To no one’s surprise, most of us who set New Year’s resolutions fail (88 percent, according to one study). And yet, we keep making them. It seems there’s something irresistible about the idea of a new year; a new chance to wipe the slate clean and start all over as stronger, thinner, healthier, kinder, more organized, more successful, more fun. Ourselves, but better.
We don’t magically become new people in January, but in government, the turn of the year really does bring change: On Monday, three new members joined two veterans on Charlottesville City Council, and on January 8, a new state legislative session begins, with a Democratic-led government for the first time in a generation. There’s an opportunity to make some major shifts, and for this issue, we asked a few community leaders to share three changes they’d like to see here in Charlottesville. Their answers range from better public transit to more trees to, as Haven director Stephen Hitchcock wrote, “Affordable housing; affordable housing; affordable housing.”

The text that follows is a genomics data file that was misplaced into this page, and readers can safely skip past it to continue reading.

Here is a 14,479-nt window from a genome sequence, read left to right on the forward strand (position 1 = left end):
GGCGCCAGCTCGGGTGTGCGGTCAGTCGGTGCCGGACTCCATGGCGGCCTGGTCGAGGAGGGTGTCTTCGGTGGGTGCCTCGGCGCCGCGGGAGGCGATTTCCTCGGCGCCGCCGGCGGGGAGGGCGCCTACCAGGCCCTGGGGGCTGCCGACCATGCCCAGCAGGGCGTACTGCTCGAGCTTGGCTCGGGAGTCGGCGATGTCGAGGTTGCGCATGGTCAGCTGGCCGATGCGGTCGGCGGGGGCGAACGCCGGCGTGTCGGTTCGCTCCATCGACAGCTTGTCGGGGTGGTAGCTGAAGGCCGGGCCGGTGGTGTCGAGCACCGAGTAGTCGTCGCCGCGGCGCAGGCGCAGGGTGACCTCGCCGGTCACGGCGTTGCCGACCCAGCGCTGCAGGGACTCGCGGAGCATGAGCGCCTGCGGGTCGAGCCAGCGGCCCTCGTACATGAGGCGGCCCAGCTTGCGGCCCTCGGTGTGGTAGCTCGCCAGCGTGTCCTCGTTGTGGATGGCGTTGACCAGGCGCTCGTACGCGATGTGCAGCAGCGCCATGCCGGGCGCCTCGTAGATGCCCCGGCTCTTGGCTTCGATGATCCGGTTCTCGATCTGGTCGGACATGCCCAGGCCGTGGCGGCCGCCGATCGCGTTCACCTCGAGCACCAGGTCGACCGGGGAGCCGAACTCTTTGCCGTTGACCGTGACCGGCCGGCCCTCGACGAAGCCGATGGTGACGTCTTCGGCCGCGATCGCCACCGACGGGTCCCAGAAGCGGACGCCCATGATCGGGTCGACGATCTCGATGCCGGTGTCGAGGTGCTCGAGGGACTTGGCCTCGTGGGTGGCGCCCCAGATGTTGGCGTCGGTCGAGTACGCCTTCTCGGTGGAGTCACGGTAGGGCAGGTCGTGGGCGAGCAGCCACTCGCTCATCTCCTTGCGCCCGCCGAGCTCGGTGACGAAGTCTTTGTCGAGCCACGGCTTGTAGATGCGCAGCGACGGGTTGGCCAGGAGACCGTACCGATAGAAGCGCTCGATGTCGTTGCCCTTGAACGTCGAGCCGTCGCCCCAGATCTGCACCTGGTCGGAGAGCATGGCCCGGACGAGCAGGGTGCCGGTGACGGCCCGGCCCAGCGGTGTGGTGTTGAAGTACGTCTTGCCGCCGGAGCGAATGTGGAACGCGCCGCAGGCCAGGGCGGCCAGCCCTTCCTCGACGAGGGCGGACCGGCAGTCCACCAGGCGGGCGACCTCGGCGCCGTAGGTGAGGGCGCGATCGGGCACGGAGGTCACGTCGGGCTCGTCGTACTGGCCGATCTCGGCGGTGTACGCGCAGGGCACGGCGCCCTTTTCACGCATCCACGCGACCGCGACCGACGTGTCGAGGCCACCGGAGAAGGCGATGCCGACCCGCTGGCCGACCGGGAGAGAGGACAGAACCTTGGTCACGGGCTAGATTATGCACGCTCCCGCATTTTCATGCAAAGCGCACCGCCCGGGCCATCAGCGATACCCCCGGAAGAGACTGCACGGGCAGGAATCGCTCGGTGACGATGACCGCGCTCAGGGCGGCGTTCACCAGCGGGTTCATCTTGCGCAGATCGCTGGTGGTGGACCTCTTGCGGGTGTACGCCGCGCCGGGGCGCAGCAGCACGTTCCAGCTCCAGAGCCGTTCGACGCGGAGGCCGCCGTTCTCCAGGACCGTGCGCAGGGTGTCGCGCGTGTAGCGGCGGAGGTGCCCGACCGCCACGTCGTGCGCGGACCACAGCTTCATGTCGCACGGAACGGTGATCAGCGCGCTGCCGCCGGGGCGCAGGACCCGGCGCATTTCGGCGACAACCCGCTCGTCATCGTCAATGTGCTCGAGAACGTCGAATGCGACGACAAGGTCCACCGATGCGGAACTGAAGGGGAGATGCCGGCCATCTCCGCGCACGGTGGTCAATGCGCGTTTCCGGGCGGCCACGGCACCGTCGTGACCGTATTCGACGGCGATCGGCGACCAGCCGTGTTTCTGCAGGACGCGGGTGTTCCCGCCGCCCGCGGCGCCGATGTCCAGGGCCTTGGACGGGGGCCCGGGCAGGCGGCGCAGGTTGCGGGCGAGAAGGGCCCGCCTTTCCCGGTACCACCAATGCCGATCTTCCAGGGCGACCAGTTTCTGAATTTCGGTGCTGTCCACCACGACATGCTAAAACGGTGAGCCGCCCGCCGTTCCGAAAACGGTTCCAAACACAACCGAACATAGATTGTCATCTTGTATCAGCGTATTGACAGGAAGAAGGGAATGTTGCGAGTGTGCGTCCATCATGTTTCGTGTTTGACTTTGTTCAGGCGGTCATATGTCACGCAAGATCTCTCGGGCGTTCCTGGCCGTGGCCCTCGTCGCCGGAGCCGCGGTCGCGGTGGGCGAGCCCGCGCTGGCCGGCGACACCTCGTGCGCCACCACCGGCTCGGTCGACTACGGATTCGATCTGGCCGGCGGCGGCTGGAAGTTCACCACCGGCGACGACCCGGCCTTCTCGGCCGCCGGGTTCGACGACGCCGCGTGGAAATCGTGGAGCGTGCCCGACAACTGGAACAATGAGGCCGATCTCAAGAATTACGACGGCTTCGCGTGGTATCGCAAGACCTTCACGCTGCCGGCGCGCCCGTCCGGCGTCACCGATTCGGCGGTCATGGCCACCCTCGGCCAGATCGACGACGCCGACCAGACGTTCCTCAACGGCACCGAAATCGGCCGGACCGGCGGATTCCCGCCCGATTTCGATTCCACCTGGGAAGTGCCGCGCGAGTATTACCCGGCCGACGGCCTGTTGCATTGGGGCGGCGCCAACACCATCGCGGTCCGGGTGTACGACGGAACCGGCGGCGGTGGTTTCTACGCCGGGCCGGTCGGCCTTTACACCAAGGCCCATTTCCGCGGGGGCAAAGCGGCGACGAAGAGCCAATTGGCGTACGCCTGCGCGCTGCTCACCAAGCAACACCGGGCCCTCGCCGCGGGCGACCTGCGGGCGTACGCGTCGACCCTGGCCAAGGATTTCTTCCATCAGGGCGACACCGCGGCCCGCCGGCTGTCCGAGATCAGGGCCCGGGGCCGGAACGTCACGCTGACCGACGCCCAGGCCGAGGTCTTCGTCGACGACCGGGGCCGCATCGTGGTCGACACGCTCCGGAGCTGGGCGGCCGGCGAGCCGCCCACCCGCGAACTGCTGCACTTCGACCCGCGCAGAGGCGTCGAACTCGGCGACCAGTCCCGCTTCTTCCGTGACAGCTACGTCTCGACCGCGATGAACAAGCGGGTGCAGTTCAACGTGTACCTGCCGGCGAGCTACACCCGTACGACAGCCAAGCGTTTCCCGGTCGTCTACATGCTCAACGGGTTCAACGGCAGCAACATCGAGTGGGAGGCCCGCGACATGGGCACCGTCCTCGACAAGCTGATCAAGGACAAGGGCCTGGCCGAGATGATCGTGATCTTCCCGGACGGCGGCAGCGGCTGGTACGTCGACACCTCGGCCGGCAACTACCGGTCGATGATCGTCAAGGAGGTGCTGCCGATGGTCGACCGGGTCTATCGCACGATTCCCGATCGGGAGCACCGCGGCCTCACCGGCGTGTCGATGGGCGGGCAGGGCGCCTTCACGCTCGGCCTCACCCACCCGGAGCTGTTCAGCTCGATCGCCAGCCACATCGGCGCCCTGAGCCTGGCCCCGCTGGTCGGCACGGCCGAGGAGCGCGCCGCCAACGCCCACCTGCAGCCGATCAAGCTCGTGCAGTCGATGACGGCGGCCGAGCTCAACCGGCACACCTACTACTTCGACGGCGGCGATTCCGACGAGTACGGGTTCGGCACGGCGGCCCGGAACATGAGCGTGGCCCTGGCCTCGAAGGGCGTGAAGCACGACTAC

The internet will tell you that it’s best to be specific and to spread your resolutions throughout the year, rather than trying to change everything at once. But there’s also something valuable in thinking big. As filmmaker Brian Wimer told us, we need to use our collective imaginations to imagine how we want to live, not just five days from now (“that’s parking lots and like buying stock in Blockbuster”), but in 50 or 100 years. “If we want a better city,” he says, “we need to ask ‘What if?’”